Using this data, as well as Google SERP results, AnswerThePublic, and a myriad of other sources, you can start compiling a list of keywords that not only relates to your topic but also has the search volume and difficulty that is attainable for your business.
Once you’ve built your general keyword list, it’s time to move forward with refining it even further based on searcher intent and funnel location. That process of winnowing down your primary list makes it easier to create targeted content with real ranking potential.
3. Nail Down User Search Intent
Search intent is one of the most important aspects of keyword research. Understanding the purpose behind why a potential customer is searching for information is the best tool you have for creating content that solves their problem. If you’re not thinking about the intent behind every keyword you target, it’s possible to invest a lot of effort into creating a piece of content that ranks well for a particular keyword without actually solving the specific kind of problem the search was looking for.
The first step is to figure out what someone searching for your topic is actually looking for. Someone searching for reporting on Facebook likely won’t be interested in the same type of information as someone searching for Facebook reporting template.Intent can be broken down into four general categories.
Intent can be broken down into four general categories.
Informational searches occur when the user is interested in learning more about a specific topic. Often framed as a “how” question, these keywords are very useful for creating targeted content on your blog. Going back to our B2C social media platform example, some informational searches might be:
- How do I build a social media calendar
- Creating copy for Facebook ads
- Best times to post on Twitter
For each of these topics, the searcher is looking for educational material. Our example company could easily use this information to create an article, or series of articles, that breaks down the best practices and strategies a user needs to accomplish a specific task.
Transactional searches are a bit more narrow than informational searches. When a user performs this kind of search, they have a specific goal they want to accomplish right away. These types of keywords are better suited for landing and product pages. Potential examples from our fictional B2C social media platform:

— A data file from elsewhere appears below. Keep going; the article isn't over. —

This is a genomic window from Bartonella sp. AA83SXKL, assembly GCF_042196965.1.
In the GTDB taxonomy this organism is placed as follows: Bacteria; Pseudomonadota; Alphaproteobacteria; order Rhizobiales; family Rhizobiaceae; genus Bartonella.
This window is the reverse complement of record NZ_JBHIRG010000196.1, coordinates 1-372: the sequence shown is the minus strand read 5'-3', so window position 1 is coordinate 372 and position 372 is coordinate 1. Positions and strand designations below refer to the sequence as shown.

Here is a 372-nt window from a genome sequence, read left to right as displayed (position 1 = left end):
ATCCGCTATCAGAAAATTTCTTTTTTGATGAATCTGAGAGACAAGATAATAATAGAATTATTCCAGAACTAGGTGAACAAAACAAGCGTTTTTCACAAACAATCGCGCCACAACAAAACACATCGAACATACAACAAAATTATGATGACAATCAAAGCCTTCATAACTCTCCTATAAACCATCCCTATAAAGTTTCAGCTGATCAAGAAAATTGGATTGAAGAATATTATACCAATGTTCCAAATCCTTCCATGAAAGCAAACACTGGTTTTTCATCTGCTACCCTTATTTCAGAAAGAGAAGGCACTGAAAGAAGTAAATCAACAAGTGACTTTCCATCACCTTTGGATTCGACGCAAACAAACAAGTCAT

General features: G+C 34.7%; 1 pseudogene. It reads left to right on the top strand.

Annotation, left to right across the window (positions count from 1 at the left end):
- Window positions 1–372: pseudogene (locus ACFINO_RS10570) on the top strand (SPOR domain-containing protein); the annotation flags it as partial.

- B2C social media platform cost
- Create Twitter business account
- Report Facebook ad
Each of these topics has a definite end state: finding out the price of a tool, creating a business account, reporting an ad. When you’re targeting these types of keywords, it’s important to provide a solution as quickly as possible.
Taking transactional intent a step further, commercial intent includes searches where the user wants to buy something. These are great keywords for targeted ads and product pages. Let’s say that our B2C social media platform has three pricing tiers and several upgrade paths; then searches might look something like this:
- Best B2C social media platform
- Create B2C social media platform account
- Upgrade to feature X
When someone is searching for one of these topics, they’re actively seeking out a way to convert. Make sure you’re only targeting these keywords, so you make that conversion easy.
Navigational intent refers to searches where someone wants to locate a specific page or piece of information. You should include these keywords on your landing and login pages. Some examples might include:
- B2C social media platform login
- Contact email for X
These keywords aren’t as important for your content creation or ad-targeting strategies; remove them early on to refine your keyword list.
When you understand the intent behind different kinds of searches, it’s easier to split up your topic list for further keyword research. Depending on the campaign you’re doing research for, each of these keyword intent types will have a specific priority. If you’re targeting someone who’s just finding out about your service, informational intent keywords are your #1. By creating content that educates potential customers, you’re building trust in your brand and subject matter expertise.
If you’re targeting someone further along the buyer’s journey, transactional or commercial keywords are going to be better options. Combine this with an understanding of how intent changes as people move further down your sales and marketing funnel, and you can create a keyword list that’s targeted specifically to each step along the way.
4. Target a Specific Part of the Funnel
The types of keywords someone uses when they’re at the top of the funnel will be very different from what they use at the bottom. Knowing where specific keywords fall in the marketing funnel not only informs the kind of content you need to create, it also helps you refine the overall searcher intent.
A great way to frame your keyword research for this is by thinking about the type of campaign you’re planning to run with these keywords and moving forward from there.
If you’re thinking about a traditional sales funnel (like this one from Zendesk) Sell, Awareness and Interest are at the top, Evaluation and Engagement in the middle, and Purchase at the bottom. Let’s start from the top!